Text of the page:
- (1857-1938)Animator, director, and screenwriter. Émile Cohl was born Émile Courtet in Paris to an old, well-established, but not wealthy Parisian family. Unlike many of the pioneers of the cinema, Cohl did not have much interest in either film or photography. He was far more interested in drawing, and sought to make a career of that. In 1878, he obtained an apprenticeship with André Gill, a leading political cartoonist of the day. Under Gill's guidance, Cohl himself became an established cartoonist, and he developed ties to Parisian intellectual groups, notably "les incohérents"In 1907, Cohl turned his attention to the cinema. Legend has it that it was rather by accident that he found the film industry, although the truth of the matter remains unclear. The story is that Cohl went to Gaumont in 1907 not to ask for a job, but to threaten to file suit against the company for allegedly stealing one of his cartoon images and using it in a poster. Léon Gaumont supposedly diffused the situation by offering Cohl work at the studio, namely writing screen-plays. Whether or not this is how things occurred, Cohl did go to work for Gaumont, at first writing for the studio, and eventually experimenting with film animation. In 1907, he produced his first film, Un drame chez les fantoches. The film was not fully animated, but its central character, Fantoche, was completely animated. Fantoche was quite a success with audiences, and he appeared in sequels as late as 1921.As a result of the success of his first experiment in animation, Cohl was permitted the following year to make La Vie à rebours (1908) and Le Journal animé (1908), both of which he codirected with Louis Feuillade. 1908 was also the year in which Cohl produced Fantasmagorie, the first fully animated feature film, considered one of the masterpieces of animated cinema and of early cinema as a whole. Fantasmagorie, similar to Cohl's earlier films, did not use color animation (although this was a possibility, since all color in film at the time was hand drawn). Rather, the animation was done in a white-on-black style, reminiscent of a film negative. Cohl's films also broke with the realist vein emerging in live action at the time, as his films were much more stylized and fantastic, in some ways anticipating the surrealist movement of later decades.Cohl went on to make several other films with Feuillade, including Le Docteur Carnaval (1909) and Les Couronnes (1910). Additionally, Cohl had some other noteworthy collaborations with other Gaumont directors. These included La Course aux potirons (1908), codirected with Etienne Arnaud, and Le Rêve du cheval de fiacre (1909), codirected with Roméo Bosetti. He also continued to write screenplays during his time at Gaumont, as well as to direct animated sequences in live-action films. Some notable examples include Joyeux microbes (1909) and Le Peintre néo impressioniste (1910), both also directed by Cohl. He also pioneered, during his time at Gaumont, puppetry on film. Notable use of puppets as "actors" may be found in Les Allumettes animées (1908) and Le Tout petit Faust (1910).Cohl left Gaumont in 1910. He went, for a very brief time, to Pathé, where he made only two animated films. After being forced to make live-action films for the studio, Cohl again left and went to work for Éclipse Studios. While at Pathé, however, he made some important technical advances in animation. The films Cohl made at Éclipse have been lost, so it is not known exactly how long he was there or how many films he may have made. However, it is known that during the time he was working for Éclipse, he also began working for Éclair, and ultimately Éclair sent him to New Jersey to work.While at Éclair, Cohl worked most notably on an animated series titled the Newlyweds, which began running in 1913. He also made Les Allumettes ensorcelées. His other films have been lost. It is believed that while he was in France, others may have learned of Cohl's animating techniques and patented them, thereby wrongly taking credit for the development of film animation.Cohl remained in the United States and directed films there until 1914, at which point he returned to France. From about 1916 to 1918, he worked independently with another illustrator, Benjamin Rabier, to produce an animated series titled Les Dessins animés de Benjamin Rabier. He also produced independently an animated series titled Les Aventures des Pieds Nickelés. There were four series of these produced, all released between 1917 and 1918. He also managed to produce one more Fantoche film independently in 1921, but the film was largely ignored.Cohl was financially devastated and alone (his wife, Suzanne, had died in 1930), when, in 1937, he was severely burned by a gas lamp while drawing in his home. He was using a gas lamp because he could not afford to pay the electric bill. He died penniless in a charity hospital, all but forgotten. Before Cohl's death, Georges Dureau, the editor of the Ciné-Journal, had attempted to draw attention to Cohl's rightful place in film history, citing him as the father of modern animation. Since then, several of Cohl's films have been rediscovered, and today, Dureau's claim is difficult to challenge.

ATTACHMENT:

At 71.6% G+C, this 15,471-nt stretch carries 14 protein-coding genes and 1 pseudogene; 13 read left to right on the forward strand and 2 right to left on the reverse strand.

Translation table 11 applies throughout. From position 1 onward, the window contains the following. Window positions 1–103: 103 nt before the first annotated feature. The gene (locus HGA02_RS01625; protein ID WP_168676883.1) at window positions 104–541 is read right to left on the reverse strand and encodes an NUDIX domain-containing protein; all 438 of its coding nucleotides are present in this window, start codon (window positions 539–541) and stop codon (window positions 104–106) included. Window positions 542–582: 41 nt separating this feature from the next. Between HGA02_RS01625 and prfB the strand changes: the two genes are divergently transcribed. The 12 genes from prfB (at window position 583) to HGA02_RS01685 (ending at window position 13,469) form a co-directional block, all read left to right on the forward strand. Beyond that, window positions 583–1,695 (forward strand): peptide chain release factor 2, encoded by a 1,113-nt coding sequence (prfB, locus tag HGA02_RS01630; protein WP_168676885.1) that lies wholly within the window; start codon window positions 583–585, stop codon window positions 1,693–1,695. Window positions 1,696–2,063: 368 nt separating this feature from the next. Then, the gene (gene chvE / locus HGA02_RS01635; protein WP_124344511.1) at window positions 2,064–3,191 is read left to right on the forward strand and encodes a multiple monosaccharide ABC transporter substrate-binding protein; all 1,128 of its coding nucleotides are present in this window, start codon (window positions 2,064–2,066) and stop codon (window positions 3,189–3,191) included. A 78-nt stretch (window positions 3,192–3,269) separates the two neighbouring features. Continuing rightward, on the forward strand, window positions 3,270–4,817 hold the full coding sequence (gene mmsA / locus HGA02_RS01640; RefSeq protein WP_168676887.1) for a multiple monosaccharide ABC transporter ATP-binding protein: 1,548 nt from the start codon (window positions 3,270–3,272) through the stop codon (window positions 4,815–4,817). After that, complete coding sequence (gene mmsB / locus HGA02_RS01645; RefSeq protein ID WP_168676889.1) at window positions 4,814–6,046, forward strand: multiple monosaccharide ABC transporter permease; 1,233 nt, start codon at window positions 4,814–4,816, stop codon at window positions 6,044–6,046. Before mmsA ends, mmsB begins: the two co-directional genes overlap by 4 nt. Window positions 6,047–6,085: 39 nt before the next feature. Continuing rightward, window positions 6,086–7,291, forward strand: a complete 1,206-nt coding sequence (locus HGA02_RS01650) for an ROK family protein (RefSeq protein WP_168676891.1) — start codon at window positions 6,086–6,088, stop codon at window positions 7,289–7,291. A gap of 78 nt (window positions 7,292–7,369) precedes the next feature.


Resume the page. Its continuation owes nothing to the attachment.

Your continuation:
Historical Dictionary of French Cinema. Dayna Oscherwitz & Mary Ellen Higgins. 2007.
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